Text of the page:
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|DOJ: California school district must properly deal with bullying after student's suicide|
|Written by Ryan Watkins|
|Friday, 01 July 2011 14:36|
The U.S. Departments of Justice and Education reached a settlement today with a California school district after one of its middle school students, Seth Walsh, committed suicide in the wake of years worth of bullying and harassment based on the student's non-conformity with gender roles, according to the ACLU of Southern California.
Walsh, who was 13 at the time of his suicide, killed himself in September of last year. After his death, the Department of Education received a complaint that the school district did not fulfill its responsibility in keeping Walsh safe from threats, bullying and harassment.
According to The Gay, Lesbian & Straight Education Network (GLSEN), incidents were reported to school officials but the district failed to adequately respond or deal with the offending students.
"This settlement is a huge and melancholy victory in the on-going fight for safe, supportive schools for all students, and the first closure of any kind in the cases that rocked the nation last fall," said GLSEN Executive Director, Eliza Byard. "My heart goes out to the Walsh family and our thoughts are with them today, as this step forward for the students of Tehachapi has come at an unimaginable cost."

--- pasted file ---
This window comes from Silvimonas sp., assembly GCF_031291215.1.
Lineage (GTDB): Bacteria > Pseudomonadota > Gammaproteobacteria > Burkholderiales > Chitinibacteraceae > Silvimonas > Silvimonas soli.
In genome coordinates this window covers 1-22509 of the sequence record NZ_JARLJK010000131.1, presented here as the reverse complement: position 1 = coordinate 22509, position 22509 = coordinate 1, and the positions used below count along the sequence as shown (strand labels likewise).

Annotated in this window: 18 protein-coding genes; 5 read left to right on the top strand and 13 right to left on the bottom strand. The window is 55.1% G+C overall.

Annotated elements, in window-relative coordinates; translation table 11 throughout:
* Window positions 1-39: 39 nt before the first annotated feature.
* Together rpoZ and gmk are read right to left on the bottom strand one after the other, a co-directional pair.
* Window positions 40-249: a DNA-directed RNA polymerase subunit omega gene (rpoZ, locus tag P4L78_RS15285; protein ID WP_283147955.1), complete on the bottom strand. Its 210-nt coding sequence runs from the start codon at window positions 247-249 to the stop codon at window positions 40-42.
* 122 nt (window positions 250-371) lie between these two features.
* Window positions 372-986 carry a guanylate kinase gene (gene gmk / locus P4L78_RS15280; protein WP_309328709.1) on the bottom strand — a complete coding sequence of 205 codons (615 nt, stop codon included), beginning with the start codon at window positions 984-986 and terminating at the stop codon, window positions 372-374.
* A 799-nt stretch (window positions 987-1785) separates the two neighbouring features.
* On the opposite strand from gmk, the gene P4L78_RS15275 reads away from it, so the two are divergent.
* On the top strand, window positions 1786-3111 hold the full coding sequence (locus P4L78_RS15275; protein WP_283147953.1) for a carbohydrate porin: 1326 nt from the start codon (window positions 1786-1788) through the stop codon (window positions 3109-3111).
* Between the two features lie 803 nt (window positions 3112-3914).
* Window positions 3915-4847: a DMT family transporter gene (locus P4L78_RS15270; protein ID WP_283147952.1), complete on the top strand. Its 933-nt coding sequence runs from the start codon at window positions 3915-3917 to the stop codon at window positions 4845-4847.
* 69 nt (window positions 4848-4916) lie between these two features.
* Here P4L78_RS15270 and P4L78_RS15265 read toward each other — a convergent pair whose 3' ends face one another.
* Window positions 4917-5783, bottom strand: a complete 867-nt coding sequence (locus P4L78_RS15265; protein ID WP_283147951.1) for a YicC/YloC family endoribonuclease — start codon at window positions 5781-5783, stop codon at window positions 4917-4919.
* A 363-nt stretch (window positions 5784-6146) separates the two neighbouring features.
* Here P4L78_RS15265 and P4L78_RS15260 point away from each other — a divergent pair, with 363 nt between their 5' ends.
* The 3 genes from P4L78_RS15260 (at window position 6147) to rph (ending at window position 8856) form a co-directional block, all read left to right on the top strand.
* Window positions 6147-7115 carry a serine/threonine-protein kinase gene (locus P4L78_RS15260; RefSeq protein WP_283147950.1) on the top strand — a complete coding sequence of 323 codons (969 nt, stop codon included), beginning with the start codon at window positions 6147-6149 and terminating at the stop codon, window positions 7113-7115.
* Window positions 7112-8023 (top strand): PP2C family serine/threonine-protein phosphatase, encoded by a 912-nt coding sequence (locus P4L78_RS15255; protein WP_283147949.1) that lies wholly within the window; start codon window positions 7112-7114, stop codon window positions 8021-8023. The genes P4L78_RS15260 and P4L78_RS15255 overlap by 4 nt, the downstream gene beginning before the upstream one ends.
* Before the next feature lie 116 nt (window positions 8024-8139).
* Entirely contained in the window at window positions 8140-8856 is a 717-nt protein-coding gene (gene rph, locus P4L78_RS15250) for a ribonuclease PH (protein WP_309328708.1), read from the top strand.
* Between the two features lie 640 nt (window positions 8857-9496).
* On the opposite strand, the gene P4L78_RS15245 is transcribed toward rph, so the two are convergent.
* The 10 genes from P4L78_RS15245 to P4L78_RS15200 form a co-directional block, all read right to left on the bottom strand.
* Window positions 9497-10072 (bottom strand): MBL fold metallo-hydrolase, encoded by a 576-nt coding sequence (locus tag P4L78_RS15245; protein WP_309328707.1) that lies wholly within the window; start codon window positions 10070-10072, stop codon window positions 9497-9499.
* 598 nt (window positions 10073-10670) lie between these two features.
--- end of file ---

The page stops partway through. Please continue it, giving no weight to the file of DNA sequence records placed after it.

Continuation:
In a first-of-its-kind settlement, the Tehachapi Unified School District will be forced to create new policies and train its staff in ways to better protect students from sexual harassment and harassment based on gender stereotypes. Gay rights advocates applauded the settlement while expressing hope that future suicides could be prevented with new policies.
"The findings from the DOJ and the DOE send a clear message that protection of students in public schools is of paramount importance,” said said James Gilliam, Director of the Seth Walsh Project at the ACLU of Southern California.
“When it comes to stopping harassment based on sexual orientation and gender perception, schools need to get it right or face the consequences. Better harassment policies save lives and make a safer environment for all students. No student should feel threatened for being who they are,” Gilliam added.
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